Square Wild: The Tree-P
CD | DL
The eagerly anticipated thunderous first release from Manchester’s Square Wild – a few thoughts on a rainy Sunday morning by Toby Cryne.
I’ve been aware of Square Wild for a few years now – following them in all the usual millennial places and watching their presence grow throughout lockdown.
And, if their videos are anything to go by – they’re a hell of a presence live. I for one can’t wait to see for myself at their mini-fest in February.
But first EPs aren’t easy as a band. You learn a lot about your group when you record for the first time. It’s like a first holiday with a new partner. It can be the beginning of something great or the fast-track to having plates thrown at you in a cheap Spanish villa.*
For those in the know, the result of this first jaunt in the studio will come as no surprise. This is one hell of an entrance – some of the most imaginative songwriting I’ve come across over the past few years. Don’t let their couple of thousand followers on socials fool you – this lot mean business.
Square Wild are…
- Lucy Shevchuk (one of LTW’s own) – Vocals, Guitar
- Jack Vallance – Guitar
- Tomos Cooper – Drums, Vocals
- Robert Palmer Fenney – Bass
When I first listen to a new band or album…
I write down my first impressions on a notepad. Or at least I like to say I do. In reality, it’s the ‘notes’ section of my iPhone – but there’s nothing Hemingway about that.
Here’s what I wrote whilst listening to The Tree-P for the first time:
- That riff wants me to invade a country (Hounds opening riff)
- Songs take me on a journey
- Stunning vocals
- Tight as a mouse’s ear (yeah, I actually wrote that)
- I should quit guitar
Let’s break it down a little…
Boom! What a way to introduce yourself. The opening riff is like something Royal Blood would have done back when they were exciting – you know, before they wrote the same song over and over again.
The song itself is a thinly-veiled critique of a certain group of people in society – I’ll let the lyrics themselves do the talking here. Needless to say – it’s angry as hell.
The chorus line “ripped apart by hounds” works alongside the movement of the piece – pushing the listener into a mindframe of people being chased through a field by an angry mob. It’s a pressing image for our times given everything that’s been going on/still going on.
Lucy’s vocals bounce around the octaves in a frenzy, adding to the sense of unease and urgency – while the snarling bass grinds away during the verses. Jack’s guitars on this track are imaginative and intricate. This isn’t just power chords and attitude – the notes are intelligently thought out.
The ending is just ridiculous – the sort of thing only a band who are tighter than, ahem, a mouse’s ear could get away with. When it’s over, you just want to punch someone.
A more ‘traditional’ song in some ways, Fishman starts off with a subdued bluesy chord progression before Tomos’ drums wind up and Lucy takes off again during the choruses.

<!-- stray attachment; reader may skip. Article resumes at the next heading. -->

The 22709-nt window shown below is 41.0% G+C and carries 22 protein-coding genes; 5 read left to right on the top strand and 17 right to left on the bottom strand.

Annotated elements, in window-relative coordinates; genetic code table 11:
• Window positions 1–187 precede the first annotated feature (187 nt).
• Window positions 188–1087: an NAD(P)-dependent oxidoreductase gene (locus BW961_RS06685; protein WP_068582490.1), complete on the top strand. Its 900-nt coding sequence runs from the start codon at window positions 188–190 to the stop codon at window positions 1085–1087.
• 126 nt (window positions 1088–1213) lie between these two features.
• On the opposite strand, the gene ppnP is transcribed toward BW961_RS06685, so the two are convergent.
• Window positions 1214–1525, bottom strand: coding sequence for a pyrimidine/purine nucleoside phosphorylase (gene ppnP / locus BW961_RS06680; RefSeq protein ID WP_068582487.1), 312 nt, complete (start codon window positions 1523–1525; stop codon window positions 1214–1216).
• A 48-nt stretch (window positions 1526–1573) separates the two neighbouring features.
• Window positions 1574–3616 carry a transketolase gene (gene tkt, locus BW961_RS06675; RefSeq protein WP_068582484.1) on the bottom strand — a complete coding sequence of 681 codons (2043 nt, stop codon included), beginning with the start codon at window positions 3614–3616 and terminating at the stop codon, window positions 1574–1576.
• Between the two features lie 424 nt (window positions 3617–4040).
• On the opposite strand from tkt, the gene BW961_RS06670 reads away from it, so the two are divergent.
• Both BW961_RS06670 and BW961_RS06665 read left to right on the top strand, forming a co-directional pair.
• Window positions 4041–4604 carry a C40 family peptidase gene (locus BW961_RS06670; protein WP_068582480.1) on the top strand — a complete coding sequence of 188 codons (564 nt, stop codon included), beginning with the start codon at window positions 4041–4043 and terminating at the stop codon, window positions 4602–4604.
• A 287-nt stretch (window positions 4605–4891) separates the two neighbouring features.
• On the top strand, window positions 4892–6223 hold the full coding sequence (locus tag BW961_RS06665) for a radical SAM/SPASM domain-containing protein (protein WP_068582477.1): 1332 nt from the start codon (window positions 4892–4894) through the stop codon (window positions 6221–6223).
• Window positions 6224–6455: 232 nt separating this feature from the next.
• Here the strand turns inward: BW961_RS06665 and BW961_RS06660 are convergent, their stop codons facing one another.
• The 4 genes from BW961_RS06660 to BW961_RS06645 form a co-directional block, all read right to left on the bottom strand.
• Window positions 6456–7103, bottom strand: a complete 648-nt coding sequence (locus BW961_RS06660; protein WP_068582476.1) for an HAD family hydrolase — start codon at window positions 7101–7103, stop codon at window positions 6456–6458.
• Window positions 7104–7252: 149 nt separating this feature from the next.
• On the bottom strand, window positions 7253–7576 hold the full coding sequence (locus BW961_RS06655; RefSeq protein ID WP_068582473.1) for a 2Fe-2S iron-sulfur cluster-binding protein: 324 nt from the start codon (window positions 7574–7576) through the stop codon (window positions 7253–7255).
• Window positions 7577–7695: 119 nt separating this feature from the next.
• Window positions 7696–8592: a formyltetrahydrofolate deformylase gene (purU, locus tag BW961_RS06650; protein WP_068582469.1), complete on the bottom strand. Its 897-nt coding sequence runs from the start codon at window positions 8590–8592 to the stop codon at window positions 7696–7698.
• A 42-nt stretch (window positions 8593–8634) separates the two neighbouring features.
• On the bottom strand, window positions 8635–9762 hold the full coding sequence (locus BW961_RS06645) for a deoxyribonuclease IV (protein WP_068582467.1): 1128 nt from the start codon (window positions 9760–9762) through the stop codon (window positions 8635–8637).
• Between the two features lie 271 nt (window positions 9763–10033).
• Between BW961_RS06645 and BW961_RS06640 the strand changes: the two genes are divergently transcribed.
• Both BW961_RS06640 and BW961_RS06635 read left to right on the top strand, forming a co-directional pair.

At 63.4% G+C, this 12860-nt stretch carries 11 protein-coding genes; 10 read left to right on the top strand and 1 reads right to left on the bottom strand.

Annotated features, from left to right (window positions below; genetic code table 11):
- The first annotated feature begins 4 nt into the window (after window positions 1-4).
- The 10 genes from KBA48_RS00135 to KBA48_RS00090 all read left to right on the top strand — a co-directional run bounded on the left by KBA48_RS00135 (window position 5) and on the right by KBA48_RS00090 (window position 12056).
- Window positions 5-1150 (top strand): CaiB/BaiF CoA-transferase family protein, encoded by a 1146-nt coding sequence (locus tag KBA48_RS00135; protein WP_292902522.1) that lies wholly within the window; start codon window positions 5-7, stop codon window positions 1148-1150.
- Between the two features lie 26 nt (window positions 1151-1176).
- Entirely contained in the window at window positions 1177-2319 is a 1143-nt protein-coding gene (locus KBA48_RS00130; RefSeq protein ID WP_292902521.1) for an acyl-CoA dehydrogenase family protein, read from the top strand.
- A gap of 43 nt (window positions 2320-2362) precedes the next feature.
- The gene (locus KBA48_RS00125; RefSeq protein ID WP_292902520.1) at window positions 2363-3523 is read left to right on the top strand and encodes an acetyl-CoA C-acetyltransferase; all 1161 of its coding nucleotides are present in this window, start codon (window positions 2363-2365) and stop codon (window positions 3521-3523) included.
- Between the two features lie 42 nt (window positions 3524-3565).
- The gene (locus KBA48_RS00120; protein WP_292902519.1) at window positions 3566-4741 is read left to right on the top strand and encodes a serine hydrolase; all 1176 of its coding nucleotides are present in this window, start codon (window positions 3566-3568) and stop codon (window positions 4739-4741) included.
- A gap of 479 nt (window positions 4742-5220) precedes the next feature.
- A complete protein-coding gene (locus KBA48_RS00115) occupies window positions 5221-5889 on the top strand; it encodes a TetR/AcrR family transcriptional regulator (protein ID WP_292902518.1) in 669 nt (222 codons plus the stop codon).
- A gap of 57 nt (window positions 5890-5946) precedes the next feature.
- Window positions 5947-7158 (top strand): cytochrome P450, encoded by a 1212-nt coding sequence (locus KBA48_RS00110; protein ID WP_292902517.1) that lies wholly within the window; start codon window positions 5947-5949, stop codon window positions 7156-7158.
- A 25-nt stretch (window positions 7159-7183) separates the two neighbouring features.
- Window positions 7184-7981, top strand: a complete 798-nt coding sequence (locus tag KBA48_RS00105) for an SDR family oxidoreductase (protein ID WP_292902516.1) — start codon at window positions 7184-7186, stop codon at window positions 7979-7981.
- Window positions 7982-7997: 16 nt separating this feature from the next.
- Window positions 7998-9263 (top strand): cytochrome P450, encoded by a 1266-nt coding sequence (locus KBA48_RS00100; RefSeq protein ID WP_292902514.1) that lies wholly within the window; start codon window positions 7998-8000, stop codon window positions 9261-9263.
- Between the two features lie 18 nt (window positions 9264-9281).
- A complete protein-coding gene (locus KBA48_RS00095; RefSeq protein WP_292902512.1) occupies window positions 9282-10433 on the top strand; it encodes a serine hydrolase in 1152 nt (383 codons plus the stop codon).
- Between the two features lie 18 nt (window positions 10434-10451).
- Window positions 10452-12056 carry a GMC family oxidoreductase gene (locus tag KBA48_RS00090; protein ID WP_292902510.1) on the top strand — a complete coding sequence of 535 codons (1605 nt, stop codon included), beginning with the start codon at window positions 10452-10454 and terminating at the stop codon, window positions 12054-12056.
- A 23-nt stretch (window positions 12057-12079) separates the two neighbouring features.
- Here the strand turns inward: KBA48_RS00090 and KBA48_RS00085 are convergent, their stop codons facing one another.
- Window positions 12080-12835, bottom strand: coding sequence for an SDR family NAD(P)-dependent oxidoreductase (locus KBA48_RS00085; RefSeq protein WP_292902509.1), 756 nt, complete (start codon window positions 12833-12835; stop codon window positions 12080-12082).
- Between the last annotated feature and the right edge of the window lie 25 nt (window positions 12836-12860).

Robert’s bass lines during the pre-chorus are funky as hell – not something I was expecting to say in this review. And again, both he and Tomos seem to be glued together during the bluesy walk downs, choruses (chorusi?), and guitar solos.
Jack once again delivers a masterclass in guitar playing during the solo and outro – enough to make this guitar player of 15 years feel rather useless.
It’s a bluesy interlude – something quite needed after the onslaught of Hounds and it fits well bang in the middle of this EP. Vocally it’s full of surprises – Lucy once again showing her range, anger, and prowess over melody. One thing’s for sure, whoever she’s talking about in this song – I wouldn’t want to be him walking through the front door. He might not get to leave again.
And so, we’re on to the final track of the Tree-P, Mother. At over 6 minutes, it’s the longest of the record – though not by much.
There’s a more innocent approach to the vocals at the start of this tune. It’s more reserved and personal. Haunting is a word too often used in music ‘journalism’ so I’ll refrain, but I’m sure you’ll get the picture. Though this innocence is short-lived, it shows that Lucy ain’t just a lass with a booming set of pipes. Like Jack, she’s capable of subtlety and intricacy in a way that often escapes rock bands.
Like Fishman, it starts slowly before breaking into the filthiest bass line this side of Rage’s Know Your Enemy and heading on a mad-dash musical journey of killer guitar riffs, vocals that’ll knock your teeth out and some of the sauciest bass lines I’ve heard. Take a bow Robert and Tomos – that ending had this reviewer’s head nodding so hard he nearly smashed it on the kitchen table.
As you might expect, I thought this was a killer first EP. Sure, it’s not mixed like a Top 10 record – but it’s not supposed to be. This is the first offering from a band who’s lived out in the wild for most of their musical existence – their first nights under shelter.
I can’t wait to hear what they do next.
*Yup, I’ve still got the bruise.